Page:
Though oil prices jumped 4 percent right after OPEC and friends announced last Friday that they would reduce production by 1.2 million barrels a day starting January 2019, skeptical markets gave back all those gains the very next trading day, on growing concerns that an economic slowdown will impact energy demand.
Investors may find themselves spread too thin, worrying about all the possible disasters in the current market environment: a day-to-day, up-and-down trade war between the world’s two largest economies; a vote of no confidence in UK PM Theresa May, exacerbating an already tenuous Brexit dynamic which threatens to disrupt the financial system in ways as yet unknown; a potential US government shutdown by a vindictive US president, who happens to also be under criminal investigation; as well as economic slowdowns in China and Germany, with recent signals indicating that the US may be on a similar course.
If the above list of market worries makes readers flinch, that’s just a small taste of what traders go through daily in the current financial markets climate. And that’s before acknowledging that oil remains in a bear market, with the prevailing trend continuing lower.
As such, any rallies should be viewed as possible bull traps till proven otherwise, once a bona fide bottom has actually formed. Since November 21, the trading pattern has developed a pennant, bearish in a downtrend. Moreover, this pennant should be a no-brainer for traders, as it doesn’t even challenge the downtrend line since the October 3, $76.90 peak.
Additional indicators bolstering the bearish outlook: not only a Death Cross, but also a complete bearish formation for MAs which developed throughout the pattern. Indeed, each MA has fallen harder than the longer one, demonstrating the increasing decline.
If the price breaks downward with its prevailing trend, it will signal a resumption of the preceding decline, as all the demand above the psychological $50-level has been absorbed and desperate sellers keep compromising on price to find willing buyers, as they feel short-sellers breathing down their necks, pushing prices even lower. Since a pennant is a continuation pattern —a period in which earlier short-sellers take a breather while garnering profits, even as they second-guess their fears the market may have gotten ahead of itself, while new blood presumably comes in to pressure prices lower—it is expected to break to the downside, in line with the downtrend.
When that happens, it will signal that demand has been absorbed and that prices are therefore expected to keep falling. That would attract the older bears, whose self-doubt was dispelled by earlier profit taking, adding their weight to newer sellers who just joined the selloff. This dynamic would then be expected to repeat the price move lower, before the disruption from the October 3 peak of $76.90 to the November 23 low of $50.15, a whopping $17.80 plunge toward $32.35, for a heart-stopping slide of 38.5 percent.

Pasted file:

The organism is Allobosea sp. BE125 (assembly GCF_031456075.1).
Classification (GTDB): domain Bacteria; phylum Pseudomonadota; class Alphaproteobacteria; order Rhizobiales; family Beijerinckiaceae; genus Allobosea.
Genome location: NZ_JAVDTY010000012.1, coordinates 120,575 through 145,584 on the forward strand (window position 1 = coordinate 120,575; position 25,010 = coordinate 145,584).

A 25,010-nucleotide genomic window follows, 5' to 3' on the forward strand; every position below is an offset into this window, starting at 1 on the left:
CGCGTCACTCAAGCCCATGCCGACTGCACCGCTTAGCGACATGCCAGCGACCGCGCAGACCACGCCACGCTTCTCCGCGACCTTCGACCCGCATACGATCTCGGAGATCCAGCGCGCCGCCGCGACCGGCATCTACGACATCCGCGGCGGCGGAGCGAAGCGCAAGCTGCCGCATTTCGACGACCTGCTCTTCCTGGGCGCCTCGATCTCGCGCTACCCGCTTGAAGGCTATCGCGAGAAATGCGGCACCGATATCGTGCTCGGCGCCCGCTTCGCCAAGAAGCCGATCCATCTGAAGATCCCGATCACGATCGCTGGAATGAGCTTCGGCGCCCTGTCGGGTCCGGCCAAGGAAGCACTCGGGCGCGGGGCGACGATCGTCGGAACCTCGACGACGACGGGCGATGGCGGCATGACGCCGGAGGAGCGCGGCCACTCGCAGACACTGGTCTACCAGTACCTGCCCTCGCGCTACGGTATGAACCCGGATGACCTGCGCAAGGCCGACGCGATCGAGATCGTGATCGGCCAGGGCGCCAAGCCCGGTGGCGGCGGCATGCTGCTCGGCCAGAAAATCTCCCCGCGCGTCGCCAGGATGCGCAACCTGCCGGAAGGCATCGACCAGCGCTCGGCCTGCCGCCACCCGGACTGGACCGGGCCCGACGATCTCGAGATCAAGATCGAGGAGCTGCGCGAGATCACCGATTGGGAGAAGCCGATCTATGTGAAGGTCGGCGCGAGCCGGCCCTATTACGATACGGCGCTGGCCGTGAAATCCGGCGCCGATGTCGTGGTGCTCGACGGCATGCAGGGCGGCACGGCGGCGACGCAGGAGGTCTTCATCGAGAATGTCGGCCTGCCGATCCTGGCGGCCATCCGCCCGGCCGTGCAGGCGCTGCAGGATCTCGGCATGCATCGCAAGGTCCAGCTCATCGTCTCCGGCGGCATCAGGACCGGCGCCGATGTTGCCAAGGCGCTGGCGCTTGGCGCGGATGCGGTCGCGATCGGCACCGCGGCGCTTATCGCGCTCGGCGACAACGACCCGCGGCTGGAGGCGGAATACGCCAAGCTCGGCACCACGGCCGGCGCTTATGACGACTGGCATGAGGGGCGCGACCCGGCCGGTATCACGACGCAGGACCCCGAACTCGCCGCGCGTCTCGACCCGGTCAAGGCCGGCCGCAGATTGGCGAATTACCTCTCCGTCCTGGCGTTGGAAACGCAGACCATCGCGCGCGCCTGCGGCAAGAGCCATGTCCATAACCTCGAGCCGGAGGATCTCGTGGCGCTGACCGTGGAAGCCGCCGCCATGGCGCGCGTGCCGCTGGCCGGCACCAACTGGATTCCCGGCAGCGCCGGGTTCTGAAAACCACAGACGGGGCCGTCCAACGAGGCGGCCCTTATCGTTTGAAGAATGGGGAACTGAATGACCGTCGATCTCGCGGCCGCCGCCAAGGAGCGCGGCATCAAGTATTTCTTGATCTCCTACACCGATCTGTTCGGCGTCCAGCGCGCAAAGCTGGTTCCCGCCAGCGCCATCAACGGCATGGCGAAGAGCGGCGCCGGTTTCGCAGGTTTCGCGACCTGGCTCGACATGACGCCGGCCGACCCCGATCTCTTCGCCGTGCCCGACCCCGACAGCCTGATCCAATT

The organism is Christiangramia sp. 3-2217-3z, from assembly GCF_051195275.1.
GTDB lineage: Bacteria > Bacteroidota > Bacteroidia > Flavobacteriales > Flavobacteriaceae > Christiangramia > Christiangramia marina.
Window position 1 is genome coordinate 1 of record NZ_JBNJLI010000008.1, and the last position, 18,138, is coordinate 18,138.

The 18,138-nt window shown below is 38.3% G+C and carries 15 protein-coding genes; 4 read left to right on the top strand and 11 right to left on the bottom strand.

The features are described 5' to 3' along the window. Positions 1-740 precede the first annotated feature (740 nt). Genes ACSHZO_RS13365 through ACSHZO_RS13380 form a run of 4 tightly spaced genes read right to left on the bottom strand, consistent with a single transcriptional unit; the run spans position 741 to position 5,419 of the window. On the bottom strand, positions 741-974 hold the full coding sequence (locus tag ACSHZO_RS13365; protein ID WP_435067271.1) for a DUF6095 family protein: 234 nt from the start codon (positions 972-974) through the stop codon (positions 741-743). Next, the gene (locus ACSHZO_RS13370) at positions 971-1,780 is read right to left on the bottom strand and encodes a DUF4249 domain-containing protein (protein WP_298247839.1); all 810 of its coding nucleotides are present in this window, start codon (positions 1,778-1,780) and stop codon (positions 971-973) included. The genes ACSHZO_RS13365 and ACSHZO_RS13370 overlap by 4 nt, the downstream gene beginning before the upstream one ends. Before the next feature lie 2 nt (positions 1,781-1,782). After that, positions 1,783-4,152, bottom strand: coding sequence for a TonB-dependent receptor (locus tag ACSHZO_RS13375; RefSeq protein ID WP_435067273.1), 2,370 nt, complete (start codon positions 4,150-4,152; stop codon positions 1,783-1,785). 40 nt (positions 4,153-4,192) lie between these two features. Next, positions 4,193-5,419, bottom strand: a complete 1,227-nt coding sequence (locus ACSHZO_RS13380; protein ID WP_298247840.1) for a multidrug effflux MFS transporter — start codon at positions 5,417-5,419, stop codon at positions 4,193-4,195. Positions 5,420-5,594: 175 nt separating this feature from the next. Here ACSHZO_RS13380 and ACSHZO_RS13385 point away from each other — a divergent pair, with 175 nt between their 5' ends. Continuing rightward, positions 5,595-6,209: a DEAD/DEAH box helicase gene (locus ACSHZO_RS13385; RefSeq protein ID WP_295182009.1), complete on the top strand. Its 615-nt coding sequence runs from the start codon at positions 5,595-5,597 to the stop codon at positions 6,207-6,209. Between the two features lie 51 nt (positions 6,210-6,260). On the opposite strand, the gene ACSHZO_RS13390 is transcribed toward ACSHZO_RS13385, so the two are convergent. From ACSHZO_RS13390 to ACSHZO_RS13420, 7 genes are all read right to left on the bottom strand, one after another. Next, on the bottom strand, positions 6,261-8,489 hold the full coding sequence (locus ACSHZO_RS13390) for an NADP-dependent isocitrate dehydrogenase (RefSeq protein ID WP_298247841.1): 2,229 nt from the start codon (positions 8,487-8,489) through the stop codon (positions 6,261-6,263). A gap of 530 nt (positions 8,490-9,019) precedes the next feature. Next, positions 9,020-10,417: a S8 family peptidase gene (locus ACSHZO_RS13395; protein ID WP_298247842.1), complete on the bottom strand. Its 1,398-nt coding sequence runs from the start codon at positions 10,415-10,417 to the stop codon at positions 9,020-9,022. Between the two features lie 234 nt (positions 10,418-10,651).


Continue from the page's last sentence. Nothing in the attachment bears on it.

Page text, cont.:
Of course, we can’t know whether the pattern’s implied target will necessarily materialize. Still, with all the risks listed above, there’s plenty of combustible material to feed this fire. Plus, if anyone thinks such a move is impossible, we refer you to the 2014, $64, 60% plunge; or the additional $34, 56% drop that followed in the second half of 2015, taking prices to the bottom of $26.05, the lowest level for oil in almost 13 years.
Trading Strategies – Short Position Setup
Conservative traders should wait for a downside breakout whose penetration reaches below the November 29 low of $49.41, satisfying a 3-percent filter to avoid a bear trap, as well as posting a new trough in the downtrend. Then, they would wait for a return move, to retest the resistance of the pennant.
- Entry: $50, the round psychological number, after penetrating $49.41, the November 29 trough.
- Stop-loss: $51
- Risk: $1
- Target: $47
- Reward: $3
- Risk-Reward Ratio: 1:3
Moderate traders may short after a close below the $50 level, which would absorb demand at that psychological level, as well as include a 2-percent filter in reducing the risk of a whipsaw. Then, they could wait for a return move to reduce exposure, but not necessarily for proof of the downtrend’s integrity.
- Entry: $51, after closing below $50
- Stop-loss: $52
- Risk: $1
- Target: $46, above the August 27 trough
- Reward: $5
- Risk-Reward Ratio: 1:5
Aggressive traders could short now, relying on the resistance of the pennant top.
- Entry: $53
- Stop-loss: $53.50, above the pennant top
- Risk: $0.50
- Target: $51, pattern bottom
- Reward: $2.00
- Risk-Reward Ratio: 1:4